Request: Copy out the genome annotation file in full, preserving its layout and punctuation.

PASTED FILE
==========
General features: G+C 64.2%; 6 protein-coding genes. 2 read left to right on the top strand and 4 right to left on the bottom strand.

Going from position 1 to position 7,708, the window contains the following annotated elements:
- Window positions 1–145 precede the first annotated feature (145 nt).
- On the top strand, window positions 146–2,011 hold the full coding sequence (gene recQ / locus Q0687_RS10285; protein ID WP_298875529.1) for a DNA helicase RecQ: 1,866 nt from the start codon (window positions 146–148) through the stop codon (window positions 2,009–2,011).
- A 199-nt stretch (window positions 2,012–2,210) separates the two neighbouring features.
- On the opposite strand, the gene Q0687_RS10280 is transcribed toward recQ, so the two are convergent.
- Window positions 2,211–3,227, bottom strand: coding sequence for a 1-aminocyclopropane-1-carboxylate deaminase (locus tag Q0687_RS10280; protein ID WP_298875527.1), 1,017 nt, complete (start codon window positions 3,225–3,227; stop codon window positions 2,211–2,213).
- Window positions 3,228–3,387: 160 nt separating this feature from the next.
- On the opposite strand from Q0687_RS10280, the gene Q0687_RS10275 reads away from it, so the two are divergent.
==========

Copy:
General features: G+C 64.2%; 6 protein-coding genes. 2 read left to right on the top strand and 4 right to left on the bottom strand.

Going from position 1 to position 7,708, the window contains the following annotated elements:
- Window positions 1–145 precede the first annotated feature (145 nt).
- On the top strand, window positions 146–2,011 hold the full coding sequence (gene recQ / locus Q0687_RS10285; protein ID WP_298875529.1) for a DNA helicase RecQ: 1,866 nt from the start codon (window positions 146–148) through the stop codon (window positions 2,009–2,011).
- A 199-nt stretch (window positions 2,012–2,210) separates the two neighbouring features.
- On the opposite strand, the gene Q0687_RS10280 is transcribed toward recQ, so the two are convergent.
- Window positions 2,211–3,227, bottom strand: coding sequence for a 1-aminocyclopropane-1-carboxylate deaminase (locus tag Q0687_RS10280; protein ID WP_298875527.1), 1,017 nt, complete (start codon window positions 3,225–3,227; stop codon window positions 2,211–2,213).
- Window positions 3,228–3,387: 160 nt separating this feature from the next.
- On the opposite strand from Q0687_RS10280, the gene Q0687_RS10275 reads away from it, so the two are divergent.